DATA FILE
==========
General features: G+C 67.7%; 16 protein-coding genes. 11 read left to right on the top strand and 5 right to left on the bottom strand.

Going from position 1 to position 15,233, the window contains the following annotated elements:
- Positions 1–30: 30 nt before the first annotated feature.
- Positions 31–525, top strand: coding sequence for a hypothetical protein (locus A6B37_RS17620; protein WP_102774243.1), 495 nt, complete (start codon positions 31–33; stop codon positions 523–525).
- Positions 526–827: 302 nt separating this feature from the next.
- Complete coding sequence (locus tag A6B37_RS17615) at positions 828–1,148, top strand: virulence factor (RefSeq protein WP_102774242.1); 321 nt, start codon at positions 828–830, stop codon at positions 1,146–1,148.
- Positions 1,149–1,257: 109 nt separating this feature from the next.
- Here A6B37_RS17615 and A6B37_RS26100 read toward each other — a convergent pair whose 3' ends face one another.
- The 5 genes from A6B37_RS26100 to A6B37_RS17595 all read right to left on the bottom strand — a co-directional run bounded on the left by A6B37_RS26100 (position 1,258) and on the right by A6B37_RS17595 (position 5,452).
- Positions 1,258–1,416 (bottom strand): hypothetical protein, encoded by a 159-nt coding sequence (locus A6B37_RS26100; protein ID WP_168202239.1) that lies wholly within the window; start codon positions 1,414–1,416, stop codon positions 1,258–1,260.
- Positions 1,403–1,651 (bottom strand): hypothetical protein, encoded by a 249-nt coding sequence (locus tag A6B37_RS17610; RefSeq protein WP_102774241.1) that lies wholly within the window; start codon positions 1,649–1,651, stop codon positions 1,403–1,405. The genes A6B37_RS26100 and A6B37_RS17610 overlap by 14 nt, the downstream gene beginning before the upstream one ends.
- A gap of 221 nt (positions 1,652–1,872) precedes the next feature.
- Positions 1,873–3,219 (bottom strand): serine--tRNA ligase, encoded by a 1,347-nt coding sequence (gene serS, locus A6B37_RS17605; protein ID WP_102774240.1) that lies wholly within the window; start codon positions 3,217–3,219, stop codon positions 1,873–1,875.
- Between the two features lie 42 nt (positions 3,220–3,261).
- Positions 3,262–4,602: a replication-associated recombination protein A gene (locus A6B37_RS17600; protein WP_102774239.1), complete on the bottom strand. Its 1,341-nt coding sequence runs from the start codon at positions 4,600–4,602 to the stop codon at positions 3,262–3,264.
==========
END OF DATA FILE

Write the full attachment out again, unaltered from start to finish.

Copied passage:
General features: G+C 67.7%; 16 protein-coding genes. 11 read left to right on the top strand and 5 right to left on the bottom strand.

Going from position 1 to position 15,233, the window contains the following annotated elements:
- Positions 1–30: 30 nt before the first annotated feature.
- Positions 31–525, top strand: coding sequence for a hypothetical protein (locus A6B37_RS17620; protein WP_102774243.1), 495 nt, complete (start codon positions 31–33; stop codon positions 523–525).
- Positions 526–827: 302 nt separating this feature from the next.
- Complete coding sequence (locus tag A6B37_RS17615) at positions 828–1,148, top strand: virulence factor (RefSeq protein WP_102774242.1); 321 nt, start codon at positions 828–830, stop codon at positions 1,146–1,148.
- Positions 1,149–1,257: 109 nt separating this feature from the next.
- Here A6B37_RS17615 and A6B37_RS26100 read toward each other — a convergent pair whose 3' ends face one another.
- The 5 genes from A6B37_RS26100 to A6B37_RS17595 all read right to left on the bottom strand — a co-directional run bounded on the left by A6B37_RS26100 (position 1,258) and on the right by A6B37_RS17595 (position 5,452).
- Positions 1,258–1,416 (bottom strand): hypothetical protein, encoded by a 159-nt coding sequence (locus A6B37_RS26100; protein ID WP_168202239.1) that lies wholly within the window; start codon positions 1,414–1,416, stop codon positions 1,258–1,260.
- Positions 1,403–1,651 (bottom strand): hypothetical protein, encoded by a 249-nt coding sequence (locus tag A6B37_RS17610; RefSeq protein WP_102774241.1) that lies wholly within the window; start codon positions 1,649–1,651, stop codon positions 1,403–1,405. The genes A6B37_RS26100 and A6B37_RS17610 overlap by 14 nt, the downstream gene beginning before the upstream one ends.
- A gap of 221 nt (positions 1,652–1,872) precedes the next feature.
- Positions 1,873–3,219 (bottom strand): serine--tRNA ligase, encoded by a 1,347-nt coding sequence (gene serS, locus A6B37_RS17605; protein ID WP_102774240.1) that lies wholly within the window; start codon positions 3,217–3,219, stop codon positions 1,873–1,875.
- Between the two features lie 42 nt (positions 3,220–3,261).
- Positions 3,262–4,602: a replication-associated recombination protein A gene (locus A6B37_RS17600; protein WP_102774239.1), complete on the bottom strand. Its 1,341-nt coding sequence runs from the start codon at positions 4,600–4,602 to the stop codon at positions 3,262–3,264.